Since opening an office in 2009, Cayman Islands’ Walkers has become the largest offshore firm in Singapore with 11 fee-earners, including investment funds partner Thomas Granger and senior counsel Robert Foote. Both relocated from Walkers’ Hong Kong office. From the Lion City, the now global firm serves south-east Asia, as well as India. Driving the firm’s fortunes in the region are the Singapore-based foreign banks, and the economic rise of Indonesia, says Walkers’ managing partner Ingrid Pierce. ‘There is a lot of foreign direct investment [into Indonesia], and a number of new private equity deals out of the country,’ she notes. Walkers has advised on IPOs in Singapore where Cayman companies have sometimes served as listing vehicles. The offshore magic circle firm recently advised Singapore oil and gas company KrisEnergy on its Singapore IPO, worth SGD1.3bn (£650m).
Insolvency and corporate recovery are thriving too, particularly in Asia, Pierce points out. ‘We have had an enormous amount of work in that field coming out of Singapore and Hong Kong. You would not think that so many years after the downturn and with the economy in an upturn phase in many places that [area] would still be so strong,’ she says. Walkers’ work in this area includes advice linked to liquidation, restructuring and refinancing of investment funds.
Collas Crill, in Singapore since 2011, has been ‘primarily focused on promoting and selling the Channel Islands structures to Asian investors’, says Wilkes. On the private client side these include Jersey and Guernsey trusts and foundations to help wealthy families manage and protect their assets, while on the corporate side the firm advises on Guernsey private equity funds and limited partnerships, among other areas. However, Wilkes says that Collas Crill also offers expert legal advice in other jurisdictions to its Asian clients through non-exclusive alliances with firms in the Caymans, the BVI and New Zealand.
But offshore firms are not just spreading their wings in Asia. Building on the strong reputation of Jersey and Guernsey in private equity and real estate funds, Ogier, originally from Jersey, became the first offshore law firm to open in Luxembourg in 2012. Managing partner Nick Kershaw says: ‘Many private equity and real estate funds invest in Europe through a Luxembourg holding company. [Our office in] Luxembourg enables us to advise clients on the establishment of the fund, and also to provide a one-stop shop advising on the establishment of the underlying holding companies and other structures that are related to the fund.’ Luxembourg is also a popular destination for real estate investments owing to its favourable double tax treaties with countries including France, Germany and the UK. Kershaw says: ‘We are really very excited about Luxembourg. It is going to be a great source of work for us.’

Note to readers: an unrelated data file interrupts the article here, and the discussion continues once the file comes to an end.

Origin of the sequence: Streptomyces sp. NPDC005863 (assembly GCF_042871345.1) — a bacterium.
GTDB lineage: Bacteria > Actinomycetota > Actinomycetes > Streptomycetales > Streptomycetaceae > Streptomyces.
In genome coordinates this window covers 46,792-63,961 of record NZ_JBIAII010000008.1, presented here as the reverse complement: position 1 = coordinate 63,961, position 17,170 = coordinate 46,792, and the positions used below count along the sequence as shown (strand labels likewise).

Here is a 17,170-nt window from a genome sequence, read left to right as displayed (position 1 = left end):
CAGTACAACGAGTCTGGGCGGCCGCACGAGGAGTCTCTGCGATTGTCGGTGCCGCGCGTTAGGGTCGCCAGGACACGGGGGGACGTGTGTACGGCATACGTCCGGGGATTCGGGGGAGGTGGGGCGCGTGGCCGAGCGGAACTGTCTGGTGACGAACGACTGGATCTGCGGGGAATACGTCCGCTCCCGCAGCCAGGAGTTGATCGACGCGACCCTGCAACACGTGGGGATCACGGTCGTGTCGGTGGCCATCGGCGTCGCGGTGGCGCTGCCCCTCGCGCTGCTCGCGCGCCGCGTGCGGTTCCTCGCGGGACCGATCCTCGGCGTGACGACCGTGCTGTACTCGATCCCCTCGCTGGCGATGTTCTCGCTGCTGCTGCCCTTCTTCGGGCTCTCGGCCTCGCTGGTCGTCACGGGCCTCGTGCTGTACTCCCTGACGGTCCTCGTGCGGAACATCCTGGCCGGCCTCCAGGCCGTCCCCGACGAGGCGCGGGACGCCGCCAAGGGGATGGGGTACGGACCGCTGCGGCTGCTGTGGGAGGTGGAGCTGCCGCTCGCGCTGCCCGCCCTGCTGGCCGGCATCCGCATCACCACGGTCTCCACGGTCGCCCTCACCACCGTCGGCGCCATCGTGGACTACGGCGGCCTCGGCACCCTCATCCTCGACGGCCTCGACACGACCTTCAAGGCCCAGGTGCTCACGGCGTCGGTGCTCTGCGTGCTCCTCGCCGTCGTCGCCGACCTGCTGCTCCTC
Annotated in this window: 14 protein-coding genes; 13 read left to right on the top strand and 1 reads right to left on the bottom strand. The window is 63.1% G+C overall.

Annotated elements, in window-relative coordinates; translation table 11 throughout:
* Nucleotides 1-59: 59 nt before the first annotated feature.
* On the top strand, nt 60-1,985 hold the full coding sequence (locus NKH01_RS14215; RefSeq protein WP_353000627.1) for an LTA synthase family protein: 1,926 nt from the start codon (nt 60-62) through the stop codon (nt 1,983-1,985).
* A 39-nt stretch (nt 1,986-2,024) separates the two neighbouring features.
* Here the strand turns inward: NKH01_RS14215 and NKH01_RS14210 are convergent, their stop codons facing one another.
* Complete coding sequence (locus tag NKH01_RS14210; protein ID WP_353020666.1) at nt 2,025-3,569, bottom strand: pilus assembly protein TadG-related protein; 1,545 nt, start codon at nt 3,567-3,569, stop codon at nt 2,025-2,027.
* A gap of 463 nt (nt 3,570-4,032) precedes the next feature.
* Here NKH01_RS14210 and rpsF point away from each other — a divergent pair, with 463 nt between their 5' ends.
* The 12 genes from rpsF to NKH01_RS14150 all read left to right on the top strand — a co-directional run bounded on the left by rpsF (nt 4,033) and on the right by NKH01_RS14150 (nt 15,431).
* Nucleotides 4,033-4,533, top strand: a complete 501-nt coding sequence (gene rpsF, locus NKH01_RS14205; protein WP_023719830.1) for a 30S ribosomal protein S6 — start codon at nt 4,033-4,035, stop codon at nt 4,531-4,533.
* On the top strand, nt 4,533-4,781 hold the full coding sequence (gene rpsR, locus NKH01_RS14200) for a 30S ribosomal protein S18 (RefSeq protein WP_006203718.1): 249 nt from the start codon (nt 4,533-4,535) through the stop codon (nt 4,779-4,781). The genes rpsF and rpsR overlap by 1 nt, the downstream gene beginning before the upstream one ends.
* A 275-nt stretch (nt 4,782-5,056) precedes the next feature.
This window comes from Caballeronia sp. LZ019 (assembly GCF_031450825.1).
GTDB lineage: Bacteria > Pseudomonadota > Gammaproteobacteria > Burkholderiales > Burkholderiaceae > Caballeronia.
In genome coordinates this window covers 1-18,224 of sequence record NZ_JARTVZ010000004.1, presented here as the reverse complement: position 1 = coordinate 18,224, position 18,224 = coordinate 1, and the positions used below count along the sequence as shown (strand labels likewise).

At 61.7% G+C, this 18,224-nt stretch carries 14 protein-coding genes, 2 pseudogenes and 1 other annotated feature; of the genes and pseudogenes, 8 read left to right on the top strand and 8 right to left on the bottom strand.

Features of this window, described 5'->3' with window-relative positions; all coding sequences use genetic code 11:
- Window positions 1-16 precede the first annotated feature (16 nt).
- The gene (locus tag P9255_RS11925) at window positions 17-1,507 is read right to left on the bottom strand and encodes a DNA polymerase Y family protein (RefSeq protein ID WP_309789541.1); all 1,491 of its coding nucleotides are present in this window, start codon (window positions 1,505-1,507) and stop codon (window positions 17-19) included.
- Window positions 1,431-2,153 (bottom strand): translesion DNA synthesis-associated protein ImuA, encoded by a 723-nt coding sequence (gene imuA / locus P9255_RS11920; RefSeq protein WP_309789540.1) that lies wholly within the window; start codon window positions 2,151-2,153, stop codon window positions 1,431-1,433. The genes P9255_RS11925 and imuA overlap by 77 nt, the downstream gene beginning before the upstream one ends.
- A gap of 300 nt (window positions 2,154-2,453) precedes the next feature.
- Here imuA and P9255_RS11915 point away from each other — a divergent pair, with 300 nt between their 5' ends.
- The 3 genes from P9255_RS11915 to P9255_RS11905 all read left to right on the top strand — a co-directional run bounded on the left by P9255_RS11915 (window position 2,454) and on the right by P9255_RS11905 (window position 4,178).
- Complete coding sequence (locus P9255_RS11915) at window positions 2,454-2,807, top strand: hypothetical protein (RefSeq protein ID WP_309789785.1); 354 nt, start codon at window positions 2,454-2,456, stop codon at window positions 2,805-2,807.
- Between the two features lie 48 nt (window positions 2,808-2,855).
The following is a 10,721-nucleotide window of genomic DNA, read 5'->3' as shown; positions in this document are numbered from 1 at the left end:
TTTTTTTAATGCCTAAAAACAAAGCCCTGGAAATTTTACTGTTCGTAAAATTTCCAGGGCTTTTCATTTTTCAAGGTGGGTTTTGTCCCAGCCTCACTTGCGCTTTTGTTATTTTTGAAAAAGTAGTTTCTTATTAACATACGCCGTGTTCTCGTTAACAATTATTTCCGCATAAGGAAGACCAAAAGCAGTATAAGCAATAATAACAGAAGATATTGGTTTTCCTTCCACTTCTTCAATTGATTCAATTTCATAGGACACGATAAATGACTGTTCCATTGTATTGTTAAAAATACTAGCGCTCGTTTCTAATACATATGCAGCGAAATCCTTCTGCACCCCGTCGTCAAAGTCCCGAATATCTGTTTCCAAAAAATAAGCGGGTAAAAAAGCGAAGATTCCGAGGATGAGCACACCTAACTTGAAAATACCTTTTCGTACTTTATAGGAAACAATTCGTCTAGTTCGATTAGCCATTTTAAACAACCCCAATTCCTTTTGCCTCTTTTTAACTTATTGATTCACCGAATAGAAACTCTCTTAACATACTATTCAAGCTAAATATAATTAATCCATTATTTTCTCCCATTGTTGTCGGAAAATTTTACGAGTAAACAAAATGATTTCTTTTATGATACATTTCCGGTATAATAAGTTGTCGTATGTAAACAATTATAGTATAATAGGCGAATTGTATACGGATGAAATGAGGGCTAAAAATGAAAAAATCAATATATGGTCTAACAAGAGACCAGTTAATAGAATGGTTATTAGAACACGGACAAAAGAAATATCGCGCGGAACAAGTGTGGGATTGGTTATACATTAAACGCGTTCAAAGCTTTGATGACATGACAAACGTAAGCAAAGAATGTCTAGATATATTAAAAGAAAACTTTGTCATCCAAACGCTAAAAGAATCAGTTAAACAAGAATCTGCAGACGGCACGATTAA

Indeed, notwithstanding the Asian allure, offshore lawyers remain sanguine about the more traditional markets of North America and Europe.
As Tom Maher, director of Isle of Man offshore firm Dougherty Quinn explains, the mainstay of every firm in offshore financial centres, such as those in the Isle of Man, Jersey and Guernsey, has traditionally been transactional work, such as the formation of investment funds. This dried up after 2008, but is now coming back: ‘What we have seen over the last five years has been a lot of insolvency and restructuring on a global basis. But the good news now is that transactional work is increasing.’
IPO activity, for example, is picking up. In the second quarter of 2013 the number of IPOs in offshore markets more than doubled to 17 compared with the previous three months, and their combined value increased around five times to $2.4bn, according to research into major offshore markets by Appleby. Planned IPOs were also on the rise with 22 deals worth $1.7bn in the pipeline. Maher says: ‘We are seeing a number of new structures setting up in the Isle of Man, particularly in the mining and energy industries, with a view to listing in the next two to three years in Toronto or London,’ he says. The Isle of Man is one of the most popular non-UK jurisdictions for companies on the London AIM market, and is also well represented on the main market of the LSE.
Encouragingly, after several years of volatility, offshore M&A is stabilising. In five of the last six quarters, the latest data relating to the three months to June 30 shows that the number of offshore M&A deals (with an average deal value of $64m) has hovered around the 500 mark, according to Appleby. One of the largest offshore M&A deals in that quarter was the $941m acquisition of an 18% stake in the Cayman Islands-incorporated Eurasia Drilling Oil by a company owned by Russian billionaire Alexander Djaparidze.
Establishment of new funds, which slowed down significantly during the crisis, is reviving too. Culshaw says: ‘There has been an uptake in the US on the funds side within the last year. The volume of fund creations has started to return to pre-crisis level.’
Furthermore, structured finance transactions, particularly collateralised loan obligations (a form of asset-backed security), have been on a sharp upward trend over the past 18 months, driven by New York banks, according to Woo.
The securitisation market is also improving, says David Cooke, director and head of the corporate department in the Bermuda office of Conyers Dill & Pearman. Cooke points out that Bermuda has recently seen a healthy expansion in insurance-linked securities (ILSs) – such as the risk-based catastrophe bonds, reportedly first used after Hurricane Andrew, the Calfornia’s Northride earthquake.
‘A lot of players outside the insurance space are coming in to participate in ILSs and that has resulted in a new interest in Bermuda investment funds,’ Cooke says. The island is known for offshore insurance and reinsurance, and is one of the main providers of insurance services to the US, but the British overseas territory is diversifying beyond this market with forthcoming legislation that creates a new class of exempt investment funds.